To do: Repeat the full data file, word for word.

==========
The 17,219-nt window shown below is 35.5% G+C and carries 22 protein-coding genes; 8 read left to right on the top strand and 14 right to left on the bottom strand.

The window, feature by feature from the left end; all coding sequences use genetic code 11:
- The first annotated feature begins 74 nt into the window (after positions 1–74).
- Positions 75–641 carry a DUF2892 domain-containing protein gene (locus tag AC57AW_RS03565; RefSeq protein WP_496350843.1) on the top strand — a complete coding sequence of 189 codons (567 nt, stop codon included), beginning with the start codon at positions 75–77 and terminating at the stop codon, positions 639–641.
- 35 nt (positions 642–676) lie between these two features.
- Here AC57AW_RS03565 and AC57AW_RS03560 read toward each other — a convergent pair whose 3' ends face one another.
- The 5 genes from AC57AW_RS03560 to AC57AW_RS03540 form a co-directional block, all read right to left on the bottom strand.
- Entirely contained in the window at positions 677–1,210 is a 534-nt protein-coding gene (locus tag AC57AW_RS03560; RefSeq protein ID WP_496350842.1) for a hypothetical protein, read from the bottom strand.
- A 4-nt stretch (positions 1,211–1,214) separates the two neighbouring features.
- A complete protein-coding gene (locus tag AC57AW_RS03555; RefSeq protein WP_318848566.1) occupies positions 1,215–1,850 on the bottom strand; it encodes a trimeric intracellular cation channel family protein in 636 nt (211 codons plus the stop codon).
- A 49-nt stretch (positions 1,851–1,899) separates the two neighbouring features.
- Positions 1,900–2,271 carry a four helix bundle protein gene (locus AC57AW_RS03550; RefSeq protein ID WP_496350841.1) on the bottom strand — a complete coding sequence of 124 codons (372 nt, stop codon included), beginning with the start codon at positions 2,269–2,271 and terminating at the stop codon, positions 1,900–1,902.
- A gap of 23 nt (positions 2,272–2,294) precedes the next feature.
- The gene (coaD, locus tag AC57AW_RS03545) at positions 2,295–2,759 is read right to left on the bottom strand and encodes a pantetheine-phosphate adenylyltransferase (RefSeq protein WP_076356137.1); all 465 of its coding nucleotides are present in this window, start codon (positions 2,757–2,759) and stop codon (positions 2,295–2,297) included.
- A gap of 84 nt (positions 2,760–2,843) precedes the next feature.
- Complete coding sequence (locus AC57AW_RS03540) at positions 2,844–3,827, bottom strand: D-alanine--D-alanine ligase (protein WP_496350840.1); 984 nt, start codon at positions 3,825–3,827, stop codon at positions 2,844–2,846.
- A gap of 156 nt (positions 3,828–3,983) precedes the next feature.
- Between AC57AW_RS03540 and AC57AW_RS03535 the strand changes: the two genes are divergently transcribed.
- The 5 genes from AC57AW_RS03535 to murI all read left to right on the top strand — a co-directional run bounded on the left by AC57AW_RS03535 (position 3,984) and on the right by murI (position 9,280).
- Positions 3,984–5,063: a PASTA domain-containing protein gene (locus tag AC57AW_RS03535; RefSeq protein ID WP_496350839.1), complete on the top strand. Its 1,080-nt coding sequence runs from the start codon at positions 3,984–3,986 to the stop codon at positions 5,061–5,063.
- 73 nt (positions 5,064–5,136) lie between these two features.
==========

The 17,219-nt window shown below is 35.5% G+C and carries 22 protein-coding genes; 8 read left to right on the top strand and 14 right to left on the bottom strand.

The window, feature by feature from the left end; all coding sequences use genetic code 11:
- The first annotated feature begins 74 nt into the window (after positions 1–74).
- Positions 75–641 carry a DUF2892 domain-containing protein gene (locus tag AC57AW_RS03565; RefSeq protein WP_496350843.1) on the top strand — a complete coding sequence of 189 codons (567 nt, stop codon included), beginning with the start codon at positions 75–77 and terminating at the stop codon, positions 639–641.
- 35 nt (positions 642–676) lie between these two features.
- Here AC57AW_RS03565 and AC57AW_RS03560 read toward each other — a convergent pair whose 3' ends face one another.
- The 5 genes from AC57AW_RS03560 to AC57AW_RS03540 form a co-directional block, all read right to left on the bottom strand.
- Entirely contained in the window at positions 677–1,210 is a 534-nt protein-coding gene (locus tag AC57AW_RS03560; RefSeq protein ID WP_496350842.1) for a hypothetical protein, read from the bottom strand.
- A 4-nt stretch (positions 1,211–1,214) separates the two neighbouring features.
- A complete protein-coding gene (locus tag AC57AW_RS03555; RefSeq protein WP_318848566.1) occupies positions 1,215–1,850 on the bottom strand; it encodes a trimeric intracellular cation channel family protein in 636 nt (211 codons plus the stop codon).
- A 49-nt stretch (positions 1,851–1,899) separates the two neighbouring features.
- Positions 1,900–2,271 carry a four helix bundle protein gene (locus AC57AW_RS03550; RefSeq protein ID WP_496350841.1) on the bottom strand — a complete coding sequence of 124 codons (372 nt, stop codon included), beginning with the start codon at positions 2,269–2,271 and terminating at the stop codon, positions 1,900–1,902.
- A gap of 23 nt (positions 2,272–2,294) precedes the next feature.
- The gene (coaD, locus tag AC57AW_RS03545) at positions 2,295–2,759 is read right to left on the bottom strand and encodes a pantetheine-phosphate adenylyltransferase (RefSeq protein WP_076356137.1); all 465 of its coding nucleotides are present in this window, start codon (positions 2,757–2,759) and stop codon (positions 2,295–2,297) included.
- A gap of 84 nt (positions 2,760–2,843) precedes the next feature.
- Complete coding sequence (locus AC57AW_RS03540) at positions 2,844–3,827, bottom strand: D-alanine--D-alanine ligase (protein WP_496350840.1); 984 nt, start codon at positions 3,825–3,827, stop codon at positions 2,844–2,846.
- A gap of 156 nt (positions 3,828–3,983) precedes the next feature.
- Between AC57AW_RS03540 and AC57AW_RS03535 the strand changes: the two genes are divergently transcribed.
- The 5 genes from AC57AW_RS03535 to murI all read left to right on the top strand — a co-directional run bounded on the left by AC57AW_RS03535 (position 3,984) and on the right by murI (position 9,280).
- Positions 3,984–5,063: a PASTA domain-containing protein gene (locus tag AC57AW_RS03535; RefSeq protein ID WP_496350839.1), complete on the top strand. Its 1,080-nt coding sequence runs from the start codon at positions 3,984–3,986 to the stop codon at positions 5,061–5,063.
- 73 nt (positions 5,064–5,136) lie between these two features.